The offending culprit after removal

Wednesday, January 27, 2016


Pets provide us with things we don't readily receive from the world around us. Here are a few:
1. Your pets greet you with incredible enthusiasm when you come home . No one else is that happy to see you.
2. Your pets know when you need a hug or a snuggle. They will lick your tears away and comfort you in bad times.
3. Your pets love your cooking, even if it's slightly underdone or downright crispy.
4. Your pets will pre-warm your bed on a cold night.
5. Walking your dog provides exercise that is fun; so much better than going to the gym.
6. Pets provide you with friends - how many people have met great online friends through social media groups talking about dogs and cats?
7. Pets attract people - it's impossible to walk your dog without having people smile, nod, wave, or come over to pet the dog.
8. You're never lonely if you have a pet. They listen while you tell them about your no good, rotten, horrible day.
9. Pet's can lower your blood pressure and bring a sense of calm.
10. Having pets in the home can actually decrease the chances of a child developing allergies and asthma.
So thank your pets right now. Don't wait. Give them a hug and remind them you love them as much as they love you. It's important to them.

Saturday, January 23, 2016


Interestingly, while the Pet Food Committee at the mid-year AAFCO meeting was unable to come to agreement on the definition of "human grade" in reference to pet food, the Ingredient Definitions Committee did approve the human grade definition as: "Every ingredient and the resulting product are stored, handled, processed, and transported in a manner that is consistent and compliant with regulations for current good manufacturing practices for human edible foods as specified in 21 CFR part 117". In this definition, the term is only acceptable in reference to the product as a whole when every ingredient and the resulting product are human grade. The entire product must be human edible and no claims can be made for individual ingredients within the product. The producer must have documentation supporting that each of the individual ingredient suppliers has verified that the individual ingredients supplied to the manufacturer are fit for human consumption. The manufacturing facility must be licensed to produce human food by the appropriate authority.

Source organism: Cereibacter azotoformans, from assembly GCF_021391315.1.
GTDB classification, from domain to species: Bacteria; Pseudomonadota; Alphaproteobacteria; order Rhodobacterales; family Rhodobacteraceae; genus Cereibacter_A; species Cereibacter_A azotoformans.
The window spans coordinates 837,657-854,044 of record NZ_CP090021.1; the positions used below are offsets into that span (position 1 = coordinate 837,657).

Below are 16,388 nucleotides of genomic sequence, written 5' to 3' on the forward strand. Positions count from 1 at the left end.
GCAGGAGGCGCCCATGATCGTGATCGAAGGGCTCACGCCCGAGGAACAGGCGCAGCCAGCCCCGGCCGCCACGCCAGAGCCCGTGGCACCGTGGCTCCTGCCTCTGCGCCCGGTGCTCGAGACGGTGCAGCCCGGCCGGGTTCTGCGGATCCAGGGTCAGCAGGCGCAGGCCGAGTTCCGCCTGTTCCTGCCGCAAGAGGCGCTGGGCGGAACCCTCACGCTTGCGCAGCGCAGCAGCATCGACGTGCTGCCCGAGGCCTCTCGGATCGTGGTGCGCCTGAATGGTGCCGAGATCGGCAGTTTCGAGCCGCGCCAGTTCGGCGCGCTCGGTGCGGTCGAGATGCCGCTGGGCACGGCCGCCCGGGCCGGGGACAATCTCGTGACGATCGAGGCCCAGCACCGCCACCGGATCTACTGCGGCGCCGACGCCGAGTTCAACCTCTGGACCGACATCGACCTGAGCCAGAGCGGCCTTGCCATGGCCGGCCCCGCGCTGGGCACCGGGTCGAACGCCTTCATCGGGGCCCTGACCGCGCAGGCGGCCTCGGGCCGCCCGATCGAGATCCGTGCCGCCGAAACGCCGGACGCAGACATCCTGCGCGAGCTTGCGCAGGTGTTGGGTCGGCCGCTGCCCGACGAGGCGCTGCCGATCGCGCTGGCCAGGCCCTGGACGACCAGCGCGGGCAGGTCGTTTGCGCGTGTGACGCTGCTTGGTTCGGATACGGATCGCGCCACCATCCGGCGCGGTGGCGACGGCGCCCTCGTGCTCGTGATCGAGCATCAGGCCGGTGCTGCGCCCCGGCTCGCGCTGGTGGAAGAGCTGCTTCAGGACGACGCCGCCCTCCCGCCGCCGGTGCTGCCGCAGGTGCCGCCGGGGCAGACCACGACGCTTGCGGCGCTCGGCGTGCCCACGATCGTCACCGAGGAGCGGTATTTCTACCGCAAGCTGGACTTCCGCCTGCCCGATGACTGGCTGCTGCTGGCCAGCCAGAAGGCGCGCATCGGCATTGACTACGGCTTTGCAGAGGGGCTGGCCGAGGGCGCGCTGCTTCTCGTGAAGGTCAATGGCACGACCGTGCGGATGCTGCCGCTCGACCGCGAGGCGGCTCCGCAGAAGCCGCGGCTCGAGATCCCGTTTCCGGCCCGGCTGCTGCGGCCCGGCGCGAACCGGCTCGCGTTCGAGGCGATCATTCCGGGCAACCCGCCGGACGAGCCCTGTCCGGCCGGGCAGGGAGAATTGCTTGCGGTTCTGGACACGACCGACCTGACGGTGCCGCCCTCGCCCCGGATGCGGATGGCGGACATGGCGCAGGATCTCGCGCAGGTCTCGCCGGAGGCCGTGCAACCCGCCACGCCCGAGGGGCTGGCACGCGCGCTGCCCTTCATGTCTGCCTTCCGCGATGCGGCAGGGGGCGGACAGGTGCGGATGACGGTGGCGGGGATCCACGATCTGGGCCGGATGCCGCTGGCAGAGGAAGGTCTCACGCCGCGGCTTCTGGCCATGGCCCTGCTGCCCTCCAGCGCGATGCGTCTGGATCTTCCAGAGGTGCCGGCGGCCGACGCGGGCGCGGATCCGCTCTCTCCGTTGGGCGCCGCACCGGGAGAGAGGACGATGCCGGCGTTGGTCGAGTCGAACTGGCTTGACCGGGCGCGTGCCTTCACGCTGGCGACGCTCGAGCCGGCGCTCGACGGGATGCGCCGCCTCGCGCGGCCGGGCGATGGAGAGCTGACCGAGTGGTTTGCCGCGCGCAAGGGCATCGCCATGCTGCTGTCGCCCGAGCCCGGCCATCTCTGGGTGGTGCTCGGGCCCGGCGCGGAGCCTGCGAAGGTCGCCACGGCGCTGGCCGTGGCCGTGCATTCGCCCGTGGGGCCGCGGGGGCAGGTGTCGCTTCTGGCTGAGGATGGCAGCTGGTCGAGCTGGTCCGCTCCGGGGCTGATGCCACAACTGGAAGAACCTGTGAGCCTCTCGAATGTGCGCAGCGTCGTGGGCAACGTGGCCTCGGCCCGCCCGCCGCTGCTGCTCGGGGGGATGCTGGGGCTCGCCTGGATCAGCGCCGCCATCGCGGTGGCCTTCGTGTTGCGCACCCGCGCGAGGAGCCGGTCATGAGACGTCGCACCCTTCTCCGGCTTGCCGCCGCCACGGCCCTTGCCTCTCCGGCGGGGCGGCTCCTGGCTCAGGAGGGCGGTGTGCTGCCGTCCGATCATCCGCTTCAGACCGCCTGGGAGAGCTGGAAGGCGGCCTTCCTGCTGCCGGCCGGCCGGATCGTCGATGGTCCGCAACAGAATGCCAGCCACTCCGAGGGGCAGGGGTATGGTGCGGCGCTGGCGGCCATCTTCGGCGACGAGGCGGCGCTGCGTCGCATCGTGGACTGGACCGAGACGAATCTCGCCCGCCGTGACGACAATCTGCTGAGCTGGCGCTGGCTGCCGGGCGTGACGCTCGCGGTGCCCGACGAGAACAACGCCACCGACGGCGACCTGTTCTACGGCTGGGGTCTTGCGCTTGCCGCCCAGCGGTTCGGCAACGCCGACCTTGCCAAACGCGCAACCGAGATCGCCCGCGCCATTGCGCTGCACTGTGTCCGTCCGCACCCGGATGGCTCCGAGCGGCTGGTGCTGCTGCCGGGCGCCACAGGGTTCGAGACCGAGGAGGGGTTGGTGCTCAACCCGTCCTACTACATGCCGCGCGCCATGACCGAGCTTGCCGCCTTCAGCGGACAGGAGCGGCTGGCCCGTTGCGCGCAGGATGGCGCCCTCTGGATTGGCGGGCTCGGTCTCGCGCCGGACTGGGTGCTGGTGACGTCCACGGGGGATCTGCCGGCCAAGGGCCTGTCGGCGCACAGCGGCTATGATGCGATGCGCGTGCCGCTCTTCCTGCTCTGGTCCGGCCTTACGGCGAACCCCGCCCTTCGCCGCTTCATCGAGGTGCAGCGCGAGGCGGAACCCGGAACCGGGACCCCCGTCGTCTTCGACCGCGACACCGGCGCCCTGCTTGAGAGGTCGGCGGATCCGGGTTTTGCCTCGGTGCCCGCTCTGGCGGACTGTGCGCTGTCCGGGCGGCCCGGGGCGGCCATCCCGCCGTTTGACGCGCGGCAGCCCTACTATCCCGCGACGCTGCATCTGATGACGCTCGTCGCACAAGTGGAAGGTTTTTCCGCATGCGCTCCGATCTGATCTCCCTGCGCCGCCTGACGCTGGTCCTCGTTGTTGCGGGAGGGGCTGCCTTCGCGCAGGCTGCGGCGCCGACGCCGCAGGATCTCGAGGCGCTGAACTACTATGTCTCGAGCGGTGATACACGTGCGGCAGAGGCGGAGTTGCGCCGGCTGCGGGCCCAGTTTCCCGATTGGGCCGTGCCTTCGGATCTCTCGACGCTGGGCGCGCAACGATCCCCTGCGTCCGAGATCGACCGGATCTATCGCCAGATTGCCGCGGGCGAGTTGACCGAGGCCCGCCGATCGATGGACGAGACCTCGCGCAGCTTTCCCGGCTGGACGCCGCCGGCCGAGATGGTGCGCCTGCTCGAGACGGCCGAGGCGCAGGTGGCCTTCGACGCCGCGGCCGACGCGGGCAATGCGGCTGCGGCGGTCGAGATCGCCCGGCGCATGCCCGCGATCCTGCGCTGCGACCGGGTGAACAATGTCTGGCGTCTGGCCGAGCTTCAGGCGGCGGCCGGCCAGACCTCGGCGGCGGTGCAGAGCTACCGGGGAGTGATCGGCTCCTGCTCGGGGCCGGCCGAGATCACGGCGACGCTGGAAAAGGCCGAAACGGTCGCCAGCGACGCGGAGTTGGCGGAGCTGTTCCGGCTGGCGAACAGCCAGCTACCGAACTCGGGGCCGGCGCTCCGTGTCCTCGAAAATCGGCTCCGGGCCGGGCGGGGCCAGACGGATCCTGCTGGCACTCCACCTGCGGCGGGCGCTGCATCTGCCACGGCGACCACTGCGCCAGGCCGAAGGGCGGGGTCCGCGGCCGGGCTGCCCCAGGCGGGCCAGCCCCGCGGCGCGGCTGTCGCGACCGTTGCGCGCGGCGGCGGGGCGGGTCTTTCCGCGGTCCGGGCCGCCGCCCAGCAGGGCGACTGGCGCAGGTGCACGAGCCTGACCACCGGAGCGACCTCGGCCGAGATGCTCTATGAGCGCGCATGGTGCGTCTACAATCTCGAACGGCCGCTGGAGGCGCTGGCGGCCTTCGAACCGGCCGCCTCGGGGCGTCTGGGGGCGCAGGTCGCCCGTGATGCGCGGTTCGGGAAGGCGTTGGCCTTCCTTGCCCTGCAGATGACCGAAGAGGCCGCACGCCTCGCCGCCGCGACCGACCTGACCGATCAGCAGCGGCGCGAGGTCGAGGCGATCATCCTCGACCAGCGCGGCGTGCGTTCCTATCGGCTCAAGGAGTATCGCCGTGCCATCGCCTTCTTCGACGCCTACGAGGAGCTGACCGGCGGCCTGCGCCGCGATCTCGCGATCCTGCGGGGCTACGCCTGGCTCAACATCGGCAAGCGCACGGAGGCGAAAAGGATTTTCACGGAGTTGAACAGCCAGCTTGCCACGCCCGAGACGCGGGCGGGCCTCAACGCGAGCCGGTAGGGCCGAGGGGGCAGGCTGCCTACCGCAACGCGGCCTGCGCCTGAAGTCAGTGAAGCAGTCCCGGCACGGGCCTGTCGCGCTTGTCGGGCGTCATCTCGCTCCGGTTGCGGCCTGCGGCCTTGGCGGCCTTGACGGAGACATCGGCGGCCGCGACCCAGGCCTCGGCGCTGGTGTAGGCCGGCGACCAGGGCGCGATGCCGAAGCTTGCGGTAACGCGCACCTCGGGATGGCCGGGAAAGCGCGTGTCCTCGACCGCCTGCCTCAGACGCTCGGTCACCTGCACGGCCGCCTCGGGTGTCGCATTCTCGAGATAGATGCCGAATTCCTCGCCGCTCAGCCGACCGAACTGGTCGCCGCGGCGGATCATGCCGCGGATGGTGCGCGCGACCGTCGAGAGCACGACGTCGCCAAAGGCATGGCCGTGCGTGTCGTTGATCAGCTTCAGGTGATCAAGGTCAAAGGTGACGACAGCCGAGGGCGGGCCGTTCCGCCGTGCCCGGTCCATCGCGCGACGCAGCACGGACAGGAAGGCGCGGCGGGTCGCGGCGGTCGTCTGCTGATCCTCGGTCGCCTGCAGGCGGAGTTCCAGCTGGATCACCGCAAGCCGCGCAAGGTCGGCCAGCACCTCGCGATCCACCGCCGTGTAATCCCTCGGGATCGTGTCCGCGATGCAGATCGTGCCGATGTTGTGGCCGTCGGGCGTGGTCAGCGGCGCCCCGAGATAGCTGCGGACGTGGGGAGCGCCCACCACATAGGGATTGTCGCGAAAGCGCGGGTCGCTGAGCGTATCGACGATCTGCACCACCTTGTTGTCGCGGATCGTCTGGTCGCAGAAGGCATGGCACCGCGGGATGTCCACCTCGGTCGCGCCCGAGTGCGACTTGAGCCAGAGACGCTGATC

Interestingly, the one big pet food company representative that seemed to have a problem with the human grade discussion was the man from Blue Buffalo. He made comments about grapes being considered human edible, but that didn't mean they should be in pet food, so saying that something is human edible doesn't qualify it as a good ingredient in pet food. No one was really sure what point he was trying to make and I'm still confused.

They also passed a definition for "Feed Grade" as "material that is safe, functional, and suitable for its intended use in animal food, handled and labeled appropriately, and conforms to the Food, Drug, and Cosmetic Act". "Suitable for Use in Animal Feed" carries the same definition.

There were over 60 definitions up for discussion at this meeting. I had to leave fifteen minutes early to catch a plane. They were still on number 17 three hours into the meeting. I doubt they got through the other 43 in the last 15 minutes. Ah, the slowness of bureaucracy.

AND...they were still unable to make a definition for "Animal Food". I never in my wildest dreams thought that would be difficult to define. 

Friday, January 22, 2016


The Pet Food Committee meeting at the mid-year AAFCO meeting was, as usual, one of the most interesting. One of the best things to come out of the committee recently, in my opinion, will be the addition of calorie content statements on the labels of all pet foods, supplements, and treats, by January 2017. This could provide extremely valuable information to owners of obese pets who hand out treats like candy, ignoring the fact that there are actually countable calories being doled out.